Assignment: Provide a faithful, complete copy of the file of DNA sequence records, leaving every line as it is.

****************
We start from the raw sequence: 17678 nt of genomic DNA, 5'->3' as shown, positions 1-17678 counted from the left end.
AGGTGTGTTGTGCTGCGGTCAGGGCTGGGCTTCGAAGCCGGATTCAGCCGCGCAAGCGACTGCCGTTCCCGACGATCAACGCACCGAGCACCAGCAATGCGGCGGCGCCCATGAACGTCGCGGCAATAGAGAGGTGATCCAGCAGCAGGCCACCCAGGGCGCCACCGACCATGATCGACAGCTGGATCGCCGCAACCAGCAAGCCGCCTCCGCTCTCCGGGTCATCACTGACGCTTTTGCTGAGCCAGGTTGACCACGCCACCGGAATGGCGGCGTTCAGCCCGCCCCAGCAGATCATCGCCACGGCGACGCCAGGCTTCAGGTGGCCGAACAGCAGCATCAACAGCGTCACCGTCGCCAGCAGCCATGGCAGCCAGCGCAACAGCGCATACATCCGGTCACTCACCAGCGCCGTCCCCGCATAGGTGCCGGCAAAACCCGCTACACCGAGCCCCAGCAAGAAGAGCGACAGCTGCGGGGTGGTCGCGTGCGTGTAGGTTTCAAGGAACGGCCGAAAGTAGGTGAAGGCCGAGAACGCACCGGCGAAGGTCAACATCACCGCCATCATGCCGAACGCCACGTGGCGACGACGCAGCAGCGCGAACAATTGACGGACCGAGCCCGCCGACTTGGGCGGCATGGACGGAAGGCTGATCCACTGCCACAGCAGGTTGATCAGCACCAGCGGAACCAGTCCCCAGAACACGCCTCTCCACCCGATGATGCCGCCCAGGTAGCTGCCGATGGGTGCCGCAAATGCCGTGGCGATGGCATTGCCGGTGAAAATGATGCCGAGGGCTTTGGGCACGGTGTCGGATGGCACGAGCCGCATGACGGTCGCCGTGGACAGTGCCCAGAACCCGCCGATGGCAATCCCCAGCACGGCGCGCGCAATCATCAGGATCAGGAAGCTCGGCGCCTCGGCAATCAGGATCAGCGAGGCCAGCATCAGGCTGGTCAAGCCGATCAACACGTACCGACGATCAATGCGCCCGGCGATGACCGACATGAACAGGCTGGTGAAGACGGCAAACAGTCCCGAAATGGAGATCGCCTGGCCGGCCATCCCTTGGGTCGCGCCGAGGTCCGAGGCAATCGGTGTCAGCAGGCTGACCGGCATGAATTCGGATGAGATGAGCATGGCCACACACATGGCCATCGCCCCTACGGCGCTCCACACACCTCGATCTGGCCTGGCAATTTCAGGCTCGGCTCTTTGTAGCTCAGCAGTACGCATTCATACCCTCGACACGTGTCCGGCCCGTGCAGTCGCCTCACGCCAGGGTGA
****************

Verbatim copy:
We start from the raw sequence: 17678 nt of genomic DNA, 5'->3' as shown, positions 1-17678 counted from the left end.
AGGTGTGTTGTGCTGCGGTCAGGGCTGGGCTTCGAAGCCGGATTCAGCCGCGCAAGCGACTGCCGTTCCCGACGATCAACGCACCGAGCACCAGCAATGCGGCGGCGCCCATGAACGTCGCGGCAATAGAGAGGTGATCCAGCAGCAGGCCACCCAGGGCGCCACCGACCATGATCGACAGCTGGATCGCCGCAACCAGCAAGCCGCCTCCGCTCTCCGGGTCATCACTGACGCTTTTGCTGAGCCAGGTTGACCACGCCACCGGAATGGCGGCGTTCAGCCCGCCCCAGCAGATCATCGCCACGGCGACGCCAGGCTTCAGGTGGCCGAACAGCAGCATCAACAGCGTCACCGTCGCCAGCAGCCATGGCAGCCAGCGCAACAGCGCATACATCCGGTCACTCACCAGCGCCGTCCCCGCATAGGTGCCGGCAAAACCCGCTACACCGAGCCCCAGCAAGAAGAGCGACAGCTGCGGGGTGGTCGCGTGCGTGTAGGTTTCAAGGAACGGCCGAAAGTAGGTGAAGGCCGAGAACGCACCGGCGAAGGTCAACATCACCGCCATCATGCCGAACGCCACGTGGCGACGACGCAGCAGCGCGAACAATTGACGGACCGAGCCCGCCGACTTGGGCGGCATGGACGGAAGGCTGATCCACTGCCACAGCAGGTTGATCAGCACCAGCGGAACCAGTCCCCAGAACACGCCTCTCCACCCGATGATGCCGCCCAGGTAGCTGCCGATGGGTGCCGCAAATGCCGTGGCGATGGCATTGCCGGTGAAAATGATGCCGAGGGCTTTGGGCACGGTGTCGGATGGCACGAGCCGCATGACGGTCGCCGTGGACAGTGCCCAGAACCCGCCGATGGCAATCCCCAGCACGGCGCGCGCAATCATCAGGATCAGGAAGCTCGGCGCCTCGGCAATCAGGATCAGCGAGGCCAGCATCAGGCTGGTCAAGCCGATCAACACGTACCGACGATCAATGCGCCCGGCGATGACCGACATGAACAGGCTGGTGAAGACGGCAAACAGTCCCGAAATGGAGATCGCCTGGCCGGCCATCCCTTGGGTCGCGCCGAGGTCCGAGGCAATCGGTGTCAGCAGGCTGACCGGCATGAATTCGGATGAGATGAGCATGGCCACACACATGGCCATCGCCCCTACGGCGCTCCACACACCTCGATCTGGCCTGGCAATTTCAGGCTCGGCTCTTTGTAGCTCAGCAGTACGCATTCATACCCTCGACACGTGTCCGGCCCGTGCAGTCGCCTCACGCCAGGGTGA